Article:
By Mackenzie Herring
When important decisions are made without public input, or rather a lack of transparency is sensed by the general public, it is often the case that malignancy is assumed of the collective governing bodies. The Lewis & Clark Board of Trustees, a group whose inner workings, members and general motivation most students are not familiar with, is particularly easy to project dissatisfaction onto. While the Board is flawed, it lacks an astounding amount of information of which they crucially need to even address important decisions. The Board was unaware of the new smoking and tobacco use protocol, alongside the decision to remove the designated smoking areas. The Board was also unaware of the crisis surrounding the Counseling Service and the lack of funding that was diminishing since the gift was given five years ago. These are two large issues that are painfully relevant to LC students, regardless of the way that the Associated Students of Lewis & Clark (ASLC) had to bail out the administration to keep the center functional. The ability to be self-governing can only go so far if the body is not afforded any insight into major issues.
Directing suspicion and disappointment towards the Board on the basis of these issues, and other passed resolutions, is misguided. The Board usually is presented with resolutions by the administration, and in some cases are not spoken to at all regarding problems on campus. For a Board whose main function is to maintain and improve the college’s future, the fact that they do not know about a problem pressing enough to students to warrant several articles in the school’s paper, even when it is made available to them, is shocking and disappointing. This leaves me with the sincere question of whether the administration neglected to look for solutions to the lack of funding and did not approach the Board with the problem. Instead, they ended up relying on student government for a quick fix. Are they not paying attention, or are they tabling important issues?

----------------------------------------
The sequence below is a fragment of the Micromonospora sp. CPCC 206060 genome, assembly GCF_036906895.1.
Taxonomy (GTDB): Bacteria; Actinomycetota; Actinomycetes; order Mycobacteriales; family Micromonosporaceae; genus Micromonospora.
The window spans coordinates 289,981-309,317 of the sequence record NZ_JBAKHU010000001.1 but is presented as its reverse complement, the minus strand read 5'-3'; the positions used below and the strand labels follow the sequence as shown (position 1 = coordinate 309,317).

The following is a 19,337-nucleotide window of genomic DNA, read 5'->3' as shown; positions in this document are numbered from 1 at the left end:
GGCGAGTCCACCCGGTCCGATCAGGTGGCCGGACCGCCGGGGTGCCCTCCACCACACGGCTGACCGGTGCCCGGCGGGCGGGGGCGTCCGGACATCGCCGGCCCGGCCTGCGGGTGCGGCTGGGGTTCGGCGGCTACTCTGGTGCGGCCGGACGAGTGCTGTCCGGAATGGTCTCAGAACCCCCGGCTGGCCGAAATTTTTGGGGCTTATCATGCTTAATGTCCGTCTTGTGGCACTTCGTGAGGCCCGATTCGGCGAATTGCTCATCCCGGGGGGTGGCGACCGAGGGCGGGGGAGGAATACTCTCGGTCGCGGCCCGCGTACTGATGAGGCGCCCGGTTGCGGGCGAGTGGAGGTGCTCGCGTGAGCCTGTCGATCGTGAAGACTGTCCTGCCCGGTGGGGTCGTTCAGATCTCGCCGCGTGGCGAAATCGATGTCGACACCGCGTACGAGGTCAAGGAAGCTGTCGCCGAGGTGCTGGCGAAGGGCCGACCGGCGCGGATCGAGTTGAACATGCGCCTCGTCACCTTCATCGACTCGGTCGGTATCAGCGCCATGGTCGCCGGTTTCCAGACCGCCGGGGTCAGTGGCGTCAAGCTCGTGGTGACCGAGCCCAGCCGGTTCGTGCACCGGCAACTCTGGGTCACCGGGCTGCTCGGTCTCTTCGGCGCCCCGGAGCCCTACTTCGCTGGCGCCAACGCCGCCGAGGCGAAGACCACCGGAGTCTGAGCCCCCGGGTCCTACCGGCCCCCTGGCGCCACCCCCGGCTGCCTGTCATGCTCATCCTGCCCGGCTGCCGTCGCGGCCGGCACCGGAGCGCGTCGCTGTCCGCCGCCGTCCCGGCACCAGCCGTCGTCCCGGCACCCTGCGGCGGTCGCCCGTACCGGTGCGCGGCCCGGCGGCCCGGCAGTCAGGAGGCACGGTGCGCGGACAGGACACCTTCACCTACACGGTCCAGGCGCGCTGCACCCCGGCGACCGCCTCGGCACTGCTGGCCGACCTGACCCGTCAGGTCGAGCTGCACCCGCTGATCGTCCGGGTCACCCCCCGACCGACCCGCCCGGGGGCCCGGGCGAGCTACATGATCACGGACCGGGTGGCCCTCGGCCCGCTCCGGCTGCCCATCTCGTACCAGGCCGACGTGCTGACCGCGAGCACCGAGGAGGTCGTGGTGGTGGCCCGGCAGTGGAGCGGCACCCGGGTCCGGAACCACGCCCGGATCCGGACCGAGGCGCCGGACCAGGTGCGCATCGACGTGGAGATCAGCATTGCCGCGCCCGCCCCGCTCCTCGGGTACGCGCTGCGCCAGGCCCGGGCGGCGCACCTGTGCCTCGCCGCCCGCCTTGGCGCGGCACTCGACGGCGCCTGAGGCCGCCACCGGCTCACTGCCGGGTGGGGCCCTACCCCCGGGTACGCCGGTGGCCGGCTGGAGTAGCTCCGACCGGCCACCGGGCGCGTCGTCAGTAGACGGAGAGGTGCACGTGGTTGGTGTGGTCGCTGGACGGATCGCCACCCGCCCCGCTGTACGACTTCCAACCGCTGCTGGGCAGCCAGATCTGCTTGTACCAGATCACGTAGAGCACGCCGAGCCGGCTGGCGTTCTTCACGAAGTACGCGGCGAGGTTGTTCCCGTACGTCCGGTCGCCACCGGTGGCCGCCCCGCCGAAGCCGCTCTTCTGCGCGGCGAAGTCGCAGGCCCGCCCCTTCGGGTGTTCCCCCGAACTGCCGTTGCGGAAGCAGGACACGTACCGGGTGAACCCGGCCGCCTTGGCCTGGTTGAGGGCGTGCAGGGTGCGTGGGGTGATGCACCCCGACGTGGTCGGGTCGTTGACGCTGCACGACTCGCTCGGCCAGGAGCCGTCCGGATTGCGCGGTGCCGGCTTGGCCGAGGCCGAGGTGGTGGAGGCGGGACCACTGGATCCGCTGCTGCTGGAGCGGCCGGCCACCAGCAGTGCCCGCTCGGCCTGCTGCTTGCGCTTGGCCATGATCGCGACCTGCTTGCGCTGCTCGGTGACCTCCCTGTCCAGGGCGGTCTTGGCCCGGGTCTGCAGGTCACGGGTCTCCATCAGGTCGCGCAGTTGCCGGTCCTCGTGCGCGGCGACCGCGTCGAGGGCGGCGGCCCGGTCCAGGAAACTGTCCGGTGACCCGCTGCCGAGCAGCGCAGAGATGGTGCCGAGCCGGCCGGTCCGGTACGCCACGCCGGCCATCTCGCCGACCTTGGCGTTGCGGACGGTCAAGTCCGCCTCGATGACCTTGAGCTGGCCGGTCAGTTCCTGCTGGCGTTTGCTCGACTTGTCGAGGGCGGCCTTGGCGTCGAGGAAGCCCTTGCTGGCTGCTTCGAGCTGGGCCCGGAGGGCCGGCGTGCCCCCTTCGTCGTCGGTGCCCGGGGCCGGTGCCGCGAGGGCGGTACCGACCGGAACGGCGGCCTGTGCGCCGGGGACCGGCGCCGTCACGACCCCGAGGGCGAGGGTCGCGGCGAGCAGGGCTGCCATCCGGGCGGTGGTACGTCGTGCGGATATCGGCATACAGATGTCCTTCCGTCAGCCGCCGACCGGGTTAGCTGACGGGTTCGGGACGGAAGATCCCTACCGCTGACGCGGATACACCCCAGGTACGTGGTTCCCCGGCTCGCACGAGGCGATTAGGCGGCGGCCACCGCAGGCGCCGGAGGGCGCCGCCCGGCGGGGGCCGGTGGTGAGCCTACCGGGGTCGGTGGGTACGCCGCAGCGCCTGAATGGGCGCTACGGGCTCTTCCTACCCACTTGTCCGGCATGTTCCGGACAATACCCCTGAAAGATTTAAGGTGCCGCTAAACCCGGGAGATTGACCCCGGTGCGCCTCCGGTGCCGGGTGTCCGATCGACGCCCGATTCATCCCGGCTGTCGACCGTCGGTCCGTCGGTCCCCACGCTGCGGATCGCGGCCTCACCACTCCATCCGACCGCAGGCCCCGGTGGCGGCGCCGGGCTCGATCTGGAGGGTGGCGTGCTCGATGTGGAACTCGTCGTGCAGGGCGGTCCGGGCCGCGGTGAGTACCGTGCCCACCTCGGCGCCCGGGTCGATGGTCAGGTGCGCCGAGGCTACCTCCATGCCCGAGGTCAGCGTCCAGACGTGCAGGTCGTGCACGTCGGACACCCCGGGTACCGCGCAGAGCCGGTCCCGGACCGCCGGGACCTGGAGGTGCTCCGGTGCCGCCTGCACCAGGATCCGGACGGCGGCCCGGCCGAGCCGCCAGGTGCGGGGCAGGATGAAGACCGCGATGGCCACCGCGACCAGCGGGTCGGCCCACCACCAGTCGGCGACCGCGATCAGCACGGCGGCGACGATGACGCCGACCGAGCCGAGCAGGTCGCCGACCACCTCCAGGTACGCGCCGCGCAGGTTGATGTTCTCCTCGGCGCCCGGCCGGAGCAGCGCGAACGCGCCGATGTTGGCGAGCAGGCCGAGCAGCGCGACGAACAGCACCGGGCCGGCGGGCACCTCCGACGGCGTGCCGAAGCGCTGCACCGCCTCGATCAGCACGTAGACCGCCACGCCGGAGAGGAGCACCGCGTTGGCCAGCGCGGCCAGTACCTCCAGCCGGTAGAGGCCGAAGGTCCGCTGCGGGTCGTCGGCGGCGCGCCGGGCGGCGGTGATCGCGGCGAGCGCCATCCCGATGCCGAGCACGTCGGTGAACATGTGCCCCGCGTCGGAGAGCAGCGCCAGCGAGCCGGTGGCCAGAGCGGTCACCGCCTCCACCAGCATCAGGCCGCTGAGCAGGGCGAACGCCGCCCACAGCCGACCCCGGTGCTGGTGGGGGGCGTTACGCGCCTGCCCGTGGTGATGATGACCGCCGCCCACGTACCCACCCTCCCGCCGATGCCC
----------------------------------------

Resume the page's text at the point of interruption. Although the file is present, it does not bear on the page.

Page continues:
Despite this glaring problem with administrative transparency, perhaps it is the structure of the Board that is the underlying issue. There are two student representatives, typically the ASLC president and the chair of the Student Academic Affairs Board, and two faculty representatives from the College of Arts and Sciences. The problem with this is that they are non-voting members, and the student representatives only recently began having a literal seat at the table and the ability to deliberate with the rest of the Board. Despite recent initiatives for the Board to be more accessible to the student body, including the Board members having lunch in Fields Dining Hall, they do not advertise these dates and do not make their dockets available. But who decides that students and faculty cannot vote, and who decides to keep the Board so secret?
It seems that LC is finally facing a transparency crisis. The Board wants to know more of the issues but does not advertise what their role is in problem solving, or even when these decisions are made so students can stay updated. The administration does not share issues with the Board, but instead ends up going to the student government for help with the issues. The students tend to care more about the impact of a decision than they do about giving feedback before the decision is even made. It is not the job of ASLC to solve the transparency crisis, nor is it the job of the Board, but it seems that the collective LC community cannot agree upon what exactly they mean by transparency and on how much of it we can handle. These detrimental lapses in communication make me feel that there are issues at LC that are being overlooked by the administration.